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The stigmatization of mental illness is a practice that dates back to the end of the eighteenth century when it began to be perceived as a disease that could be studied and treated. Asylums are used throughout the world as spaces of social control, preventing inmates from coming into contact with and being seen by society. Invisibility was the main purpose of these spaces. The São Pedro Psychiatric Hospital was the first psychiatric treatment institution in the Southern Brazil and remains the largest in the region. Since psychiatric reform, the site has been subject to a continuous process of disuse and abandonment.

Financial and political difficulties coupled with a lack of infrastructure and accessibility on the site make the recovery of the complex, which is of great historical, cultural and financial interest, extremely difficult. This work proposes the integration of the hospital with the city and society on two scales: urban and architectural.

At the urban scale, it proposes the redevelopment of the area through the expansion of the existing road network towards the hospital. At the architectural scale, the hospital becomes a multifunctional complex through the creation of a Center of Coexistence and Culture, cultural facilities and workspaces for private enterprise. History and architecture are converted into tools for the deconstruction of stigmas, resignification of spaces and social integration.


The São Pedro Psychiatric Hospital is located at an important city node of Porto Alegre. The site is bordered by important streets and avenues that connect the whole city in east–west and north-south orientations. Despite the area’s easy accessibility, São Pedro’s site does not share the same level of integration due to the block’s monumental dimensions and lack of permeability. The hospital complex acts as an island within the city.  The complex consists of 41 buildings, five of which are listed as historically important and in need of a restoration process. The rest of the complex has no historical relevance because of its disorganized and unplanned construction.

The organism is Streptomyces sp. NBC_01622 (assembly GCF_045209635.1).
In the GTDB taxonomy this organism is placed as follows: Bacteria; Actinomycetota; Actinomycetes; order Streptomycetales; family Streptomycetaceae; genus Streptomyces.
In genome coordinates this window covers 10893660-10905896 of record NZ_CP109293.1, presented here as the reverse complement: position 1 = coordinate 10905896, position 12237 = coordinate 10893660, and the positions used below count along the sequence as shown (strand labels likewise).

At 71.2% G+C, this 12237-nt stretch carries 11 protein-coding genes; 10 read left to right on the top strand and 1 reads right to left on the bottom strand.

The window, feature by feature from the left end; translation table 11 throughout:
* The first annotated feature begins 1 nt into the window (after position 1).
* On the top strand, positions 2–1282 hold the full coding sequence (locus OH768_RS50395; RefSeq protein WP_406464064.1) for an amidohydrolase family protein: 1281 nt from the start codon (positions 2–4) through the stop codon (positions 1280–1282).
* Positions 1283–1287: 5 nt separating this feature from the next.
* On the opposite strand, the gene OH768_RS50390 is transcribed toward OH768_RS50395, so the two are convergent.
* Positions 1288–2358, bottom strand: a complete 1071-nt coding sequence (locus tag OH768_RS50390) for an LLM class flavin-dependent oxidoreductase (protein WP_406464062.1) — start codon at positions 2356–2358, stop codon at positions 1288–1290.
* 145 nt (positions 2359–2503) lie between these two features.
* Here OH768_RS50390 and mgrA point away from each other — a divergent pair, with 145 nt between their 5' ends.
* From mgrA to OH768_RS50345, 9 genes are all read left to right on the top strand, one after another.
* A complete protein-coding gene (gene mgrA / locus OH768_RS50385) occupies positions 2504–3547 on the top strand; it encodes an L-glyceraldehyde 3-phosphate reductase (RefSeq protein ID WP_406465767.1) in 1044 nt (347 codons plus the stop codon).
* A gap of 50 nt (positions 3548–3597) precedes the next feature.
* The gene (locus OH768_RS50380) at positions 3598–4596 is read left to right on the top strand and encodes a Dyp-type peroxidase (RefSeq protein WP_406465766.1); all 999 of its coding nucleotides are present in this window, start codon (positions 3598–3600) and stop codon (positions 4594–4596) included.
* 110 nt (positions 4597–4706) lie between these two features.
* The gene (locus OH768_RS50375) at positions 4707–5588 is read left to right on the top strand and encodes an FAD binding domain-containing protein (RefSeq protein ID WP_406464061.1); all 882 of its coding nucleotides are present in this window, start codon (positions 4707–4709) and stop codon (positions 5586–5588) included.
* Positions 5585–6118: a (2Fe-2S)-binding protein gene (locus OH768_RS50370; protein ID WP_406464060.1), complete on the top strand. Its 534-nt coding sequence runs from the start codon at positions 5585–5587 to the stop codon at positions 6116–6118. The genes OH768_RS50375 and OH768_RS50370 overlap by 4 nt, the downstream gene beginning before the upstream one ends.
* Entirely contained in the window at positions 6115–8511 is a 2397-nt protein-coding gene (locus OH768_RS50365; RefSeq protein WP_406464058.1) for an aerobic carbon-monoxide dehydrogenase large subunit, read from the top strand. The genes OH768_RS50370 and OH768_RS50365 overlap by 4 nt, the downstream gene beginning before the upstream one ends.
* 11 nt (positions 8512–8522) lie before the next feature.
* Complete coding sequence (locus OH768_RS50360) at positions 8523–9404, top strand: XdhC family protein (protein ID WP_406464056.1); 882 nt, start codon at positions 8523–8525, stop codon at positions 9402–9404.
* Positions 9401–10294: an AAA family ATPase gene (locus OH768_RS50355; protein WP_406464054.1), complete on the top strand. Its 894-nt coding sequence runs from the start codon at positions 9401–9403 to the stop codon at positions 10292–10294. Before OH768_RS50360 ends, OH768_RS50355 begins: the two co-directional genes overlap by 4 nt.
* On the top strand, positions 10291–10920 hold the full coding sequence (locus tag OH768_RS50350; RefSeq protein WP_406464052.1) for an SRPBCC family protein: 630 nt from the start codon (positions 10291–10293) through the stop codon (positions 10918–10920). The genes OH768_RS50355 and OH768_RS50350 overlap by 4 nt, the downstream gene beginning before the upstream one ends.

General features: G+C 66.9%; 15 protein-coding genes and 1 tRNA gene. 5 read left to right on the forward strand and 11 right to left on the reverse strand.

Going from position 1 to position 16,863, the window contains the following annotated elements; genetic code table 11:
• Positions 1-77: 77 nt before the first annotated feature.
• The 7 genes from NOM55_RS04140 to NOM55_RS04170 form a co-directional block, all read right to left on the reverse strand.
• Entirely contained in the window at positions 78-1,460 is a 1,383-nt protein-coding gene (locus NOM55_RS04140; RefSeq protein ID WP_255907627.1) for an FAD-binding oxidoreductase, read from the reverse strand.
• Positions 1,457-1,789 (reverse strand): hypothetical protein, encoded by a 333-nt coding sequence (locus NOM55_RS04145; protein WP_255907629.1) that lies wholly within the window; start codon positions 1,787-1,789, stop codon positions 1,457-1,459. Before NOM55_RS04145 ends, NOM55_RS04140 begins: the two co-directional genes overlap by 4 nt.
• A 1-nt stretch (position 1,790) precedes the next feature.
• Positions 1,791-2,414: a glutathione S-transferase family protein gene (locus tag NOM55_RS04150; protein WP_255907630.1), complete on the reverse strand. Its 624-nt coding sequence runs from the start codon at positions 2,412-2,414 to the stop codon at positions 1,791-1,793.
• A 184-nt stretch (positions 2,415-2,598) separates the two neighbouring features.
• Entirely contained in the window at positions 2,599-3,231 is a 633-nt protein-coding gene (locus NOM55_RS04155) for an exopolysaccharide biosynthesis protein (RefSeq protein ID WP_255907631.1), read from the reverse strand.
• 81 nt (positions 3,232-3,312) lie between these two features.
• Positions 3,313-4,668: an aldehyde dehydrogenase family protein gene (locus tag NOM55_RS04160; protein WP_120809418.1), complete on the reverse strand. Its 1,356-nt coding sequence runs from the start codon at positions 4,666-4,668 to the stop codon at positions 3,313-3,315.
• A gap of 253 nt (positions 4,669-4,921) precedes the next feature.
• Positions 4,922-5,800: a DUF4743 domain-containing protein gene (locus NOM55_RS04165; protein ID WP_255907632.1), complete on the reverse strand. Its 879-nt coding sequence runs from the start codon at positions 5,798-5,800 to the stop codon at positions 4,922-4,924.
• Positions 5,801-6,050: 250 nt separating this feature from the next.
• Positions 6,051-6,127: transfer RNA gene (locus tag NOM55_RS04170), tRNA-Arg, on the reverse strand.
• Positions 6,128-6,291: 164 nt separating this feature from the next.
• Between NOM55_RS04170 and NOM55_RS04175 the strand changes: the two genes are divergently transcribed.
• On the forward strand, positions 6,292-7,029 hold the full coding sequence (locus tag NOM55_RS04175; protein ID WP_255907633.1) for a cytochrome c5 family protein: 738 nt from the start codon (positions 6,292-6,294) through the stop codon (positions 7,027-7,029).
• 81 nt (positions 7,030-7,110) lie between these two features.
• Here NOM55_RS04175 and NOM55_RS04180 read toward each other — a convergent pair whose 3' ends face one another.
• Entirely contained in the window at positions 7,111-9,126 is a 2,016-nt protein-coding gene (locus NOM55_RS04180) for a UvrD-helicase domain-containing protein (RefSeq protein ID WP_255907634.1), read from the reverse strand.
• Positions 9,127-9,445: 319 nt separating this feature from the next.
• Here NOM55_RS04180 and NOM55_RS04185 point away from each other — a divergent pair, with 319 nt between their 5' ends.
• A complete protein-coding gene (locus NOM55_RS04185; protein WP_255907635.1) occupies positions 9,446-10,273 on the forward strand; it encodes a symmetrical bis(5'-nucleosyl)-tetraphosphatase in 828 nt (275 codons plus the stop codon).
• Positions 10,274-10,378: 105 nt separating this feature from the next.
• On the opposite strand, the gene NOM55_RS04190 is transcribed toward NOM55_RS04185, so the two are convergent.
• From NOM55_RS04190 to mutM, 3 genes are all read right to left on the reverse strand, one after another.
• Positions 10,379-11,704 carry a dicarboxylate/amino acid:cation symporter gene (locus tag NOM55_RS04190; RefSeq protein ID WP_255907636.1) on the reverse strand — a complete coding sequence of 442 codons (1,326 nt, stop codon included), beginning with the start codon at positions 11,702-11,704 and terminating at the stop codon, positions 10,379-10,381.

The vast majority of the buildings are abandoned and some are even unfinished. In order to allow the expansion and entrance of the existing urban tissue onto the hospital’s site, the remaining 38 buildings are removed. The void that is created allows existing streets to be extended and  connected. The new urban tissue that arises reduces the dimensions of the block by half and increases its permeability. Two neighboring areas of public interest are preserved and also connected to the city, enabling its future urbanization. The historical facades that once were hidden from the city’s inhabitants can now be seen. Bridges are built into the island; the hospital becomes part of the city.


São Pedro is an unfinished project; only half of the original plan was realized. The original project was drawn following the Panopticon architectural typology; surveillance, control and isolation can be seen through its construction and site location. Architecture is not merely functional; it reflects a system of values and beliefs. A break with the existing architecture is necessary in order to change these values.  An axis is established, marking the void left by the removal of the original main entrance. A series of porticos conducts the public through the new access.

The panopticon logic is reversed: the entrance that once led to an enclosed building that was a dead end for the great majority of patients now leads to a free and open space. A mixed-use approach is sought to ensure not only the economic viability of the project but the liveliness of the area. The hospital becomes the setting of a Center of Coexistence and Culture, a Cultural Center, and an office building.  An architecture is created in contrast to the framework of exclusion and invisibility. Lightness, openness, permeability and integration are its new values.

January | 2018

Porto Alegre, RS - Brazil

Carol Vasques

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